The Ebola crisis is now front-page news every day. As of this week, 4,995 cases and 2,729 deaths have been confirmed through laboratory testing, though the World Health Organization believes that this substantially understates the magnitude of the outbreak. One expert believes that there could be as many as 10,000 new Ebola cases per week by December 2014. How are we to respond?
First, let’s get clear on the facts. Ebola is not the beginning of a zombie apocalypse. (I am not kidding, people I know have repeated that to me.) However, it is serious and deadly. This outbreak started last December in Guinea, but Ebola was first identified in 1979. Symptoms start with a fever, sore throat, muscle pain and headaches. Typically, vomiting, diarrhea and rash follow, along with decreased function of the liver and kidneys. Some patients begin to hemorrhage, also, and death is occurring around 50% of the time. No specific treatment for the disease is yet available (information from wikipedia.org). All of this is stark, considering we know that Ebola has spread to two people in the past week in the US. The Director of the Centers for Disease Control and Prevention admitted that they failed to do all they should have done to prevent Ebola from spreading in Texas. Agency Director Tom Frieden says, “Ebola is unfamiliar. It’s scary, and getting it right is really, really important because the stakes are so high,” adding that he wishes the CDC had done more from the beginning to train the hospital staff (from the Associated Press).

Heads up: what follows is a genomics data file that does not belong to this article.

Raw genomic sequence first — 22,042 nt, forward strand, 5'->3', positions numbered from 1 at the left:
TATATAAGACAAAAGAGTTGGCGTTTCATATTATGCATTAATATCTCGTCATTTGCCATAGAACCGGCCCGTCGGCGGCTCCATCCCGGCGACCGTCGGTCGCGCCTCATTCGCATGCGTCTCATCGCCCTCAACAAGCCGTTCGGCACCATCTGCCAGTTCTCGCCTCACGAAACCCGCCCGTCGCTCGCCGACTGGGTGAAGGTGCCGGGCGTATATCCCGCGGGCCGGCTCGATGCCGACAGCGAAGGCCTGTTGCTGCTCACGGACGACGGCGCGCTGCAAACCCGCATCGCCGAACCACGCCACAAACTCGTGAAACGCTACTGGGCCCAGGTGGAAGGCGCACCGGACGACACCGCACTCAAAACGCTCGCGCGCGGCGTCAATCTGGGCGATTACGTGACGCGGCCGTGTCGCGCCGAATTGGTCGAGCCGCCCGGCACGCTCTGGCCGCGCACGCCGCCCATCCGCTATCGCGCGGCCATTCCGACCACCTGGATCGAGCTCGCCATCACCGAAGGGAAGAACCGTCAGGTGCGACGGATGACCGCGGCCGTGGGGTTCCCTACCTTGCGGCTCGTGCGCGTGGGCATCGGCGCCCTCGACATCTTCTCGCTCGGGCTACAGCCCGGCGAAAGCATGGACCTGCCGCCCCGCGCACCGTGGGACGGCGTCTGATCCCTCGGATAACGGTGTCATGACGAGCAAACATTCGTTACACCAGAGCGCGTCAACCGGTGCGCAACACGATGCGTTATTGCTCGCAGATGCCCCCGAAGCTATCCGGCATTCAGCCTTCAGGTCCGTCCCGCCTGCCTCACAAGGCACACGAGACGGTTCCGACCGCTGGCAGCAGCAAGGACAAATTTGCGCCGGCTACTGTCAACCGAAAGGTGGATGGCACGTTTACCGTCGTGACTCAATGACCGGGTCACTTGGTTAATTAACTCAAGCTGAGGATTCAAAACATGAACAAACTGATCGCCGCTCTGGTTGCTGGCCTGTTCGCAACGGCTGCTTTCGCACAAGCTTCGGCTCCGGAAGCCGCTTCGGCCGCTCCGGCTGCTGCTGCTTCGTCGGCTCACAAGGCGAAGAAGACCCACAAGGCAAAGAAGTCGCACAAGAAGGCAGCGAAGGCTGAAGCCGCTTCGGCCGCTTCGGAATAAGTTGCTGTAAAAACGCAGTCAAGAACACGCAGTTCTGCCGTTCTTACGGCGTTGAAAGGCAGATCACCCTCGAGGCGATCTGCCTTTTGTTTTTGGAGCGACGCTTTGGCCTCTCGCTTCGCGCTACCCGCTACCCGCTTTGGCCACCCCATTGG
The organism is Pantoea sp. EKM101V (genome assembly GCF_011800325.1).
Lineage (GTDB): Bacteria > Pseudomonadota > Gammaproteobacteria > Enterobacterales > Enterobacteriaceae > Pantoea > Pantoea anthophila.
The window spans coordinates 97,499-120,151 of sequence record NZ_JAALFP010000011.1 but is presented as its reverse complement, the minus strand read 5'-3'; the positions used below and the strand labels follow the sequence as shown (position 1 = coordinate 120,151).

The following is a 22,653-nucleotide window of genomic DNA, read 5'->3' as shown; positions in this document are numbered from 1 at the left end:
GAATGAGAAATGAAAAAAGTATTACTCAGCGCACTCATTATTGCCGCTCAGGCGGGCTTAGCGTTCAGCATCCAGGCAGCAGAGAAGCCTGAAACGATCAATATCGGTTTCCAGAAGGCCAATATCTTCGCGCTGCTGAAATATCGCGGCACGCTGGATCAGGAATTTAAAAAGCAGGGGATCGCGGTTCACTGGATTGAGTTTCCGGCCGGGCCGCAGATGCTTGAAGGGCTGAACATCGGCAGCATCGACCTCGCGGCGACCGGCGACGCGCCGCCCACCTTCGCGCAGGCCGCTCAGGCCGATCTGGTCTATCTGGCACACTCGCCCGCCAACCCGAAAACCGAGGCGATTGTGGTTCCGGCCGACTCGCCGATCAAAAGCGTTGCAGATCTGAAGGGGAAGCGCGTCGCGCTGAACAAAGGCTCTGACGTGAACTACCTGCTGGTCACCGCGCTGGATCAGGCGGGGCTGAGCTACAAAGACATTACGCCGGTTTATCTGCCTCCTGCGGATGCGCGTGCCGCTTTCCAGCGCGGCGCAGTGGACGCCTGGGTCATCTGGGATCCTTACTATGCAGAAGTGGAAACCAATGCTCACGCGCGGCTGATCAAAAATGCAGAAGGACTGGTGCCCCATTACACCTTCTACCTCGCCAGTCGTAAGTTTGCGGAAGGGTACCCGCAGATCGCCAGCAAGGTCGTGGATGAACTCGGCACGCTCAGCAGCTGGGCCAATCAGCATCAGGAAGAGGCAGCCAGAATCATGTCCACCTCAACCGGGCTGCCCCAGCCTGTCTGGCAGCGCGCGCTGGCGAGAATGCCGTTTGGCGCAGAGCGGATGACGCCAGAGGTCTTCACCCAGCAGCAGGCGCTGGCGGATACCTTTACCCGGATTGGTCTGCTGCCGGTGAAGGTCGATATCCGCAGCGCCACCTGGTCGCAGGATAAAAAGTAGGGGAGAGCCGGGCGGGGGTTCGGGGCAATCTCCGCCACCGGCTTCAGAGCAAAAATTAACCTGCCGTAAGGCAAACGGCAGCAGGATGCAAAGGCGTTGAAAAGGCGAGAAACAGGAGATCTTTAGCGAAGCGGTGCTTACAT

Second, let’s stop doing harm. I have been praying for the people affected by Ebola, patients, families and healthcare workers, since June. We all need to pray more and panic less. It should go without saying that gossip and spreading half-truths in this crisis is the opposite of helpful.
I came across a post from a friend of mine that captured my hopes so beautifully. Leah Leslie was a School teacher, the mother of youth, and my co-teacher in Confirmation classes in Fayetteville. She is also a nurse. She wrote this earlier this week:
So in 1979, I had been a nurse for 1 year and heard about a terrible virus that killed homosexual men. Soon, we found that the facts were not correct and fear among healthcare providers was rampant. Nurses refused to take care of patients, and some died alone in their rooms... we had little information so we became hysterical and acted without compassion and reason. It’s easy to be brave about HIV now- we know more. But now almost 35 years later we are again walking in fear. It’s a different virus, but I recognize the same fear. Is fear unreasonable, no, but let’s use it in a different way. Let’s learn from the past, Let’s not act hysterically, Let’s not behave without compassion, Let’s remember to ask questions regarding exposure and travel histories, Let’s isolate appropriately, Let’s use appropriate Personal Protective Equipment, Let’s put on and take off PPE with meticulous attention to detail. Let’s communicate appropriately, Remember, it is the job of the media to excite and sensationalize. Let’s make sure our sources are evidence based. We will be less stressed and our patients will be better cared for. Let’s be an instrument of peace and comfort- not of chaos and fear. Remember the first rule of any emergency is: Stop, check your pulse and then Think.
Leah’s words of calm, written to any who would hear, apply beyond the world of those who practice medicine. We, who practice faith, should stop, check our pulse, and think in order that we are spreading love and not fear. Grace and Peace, Scott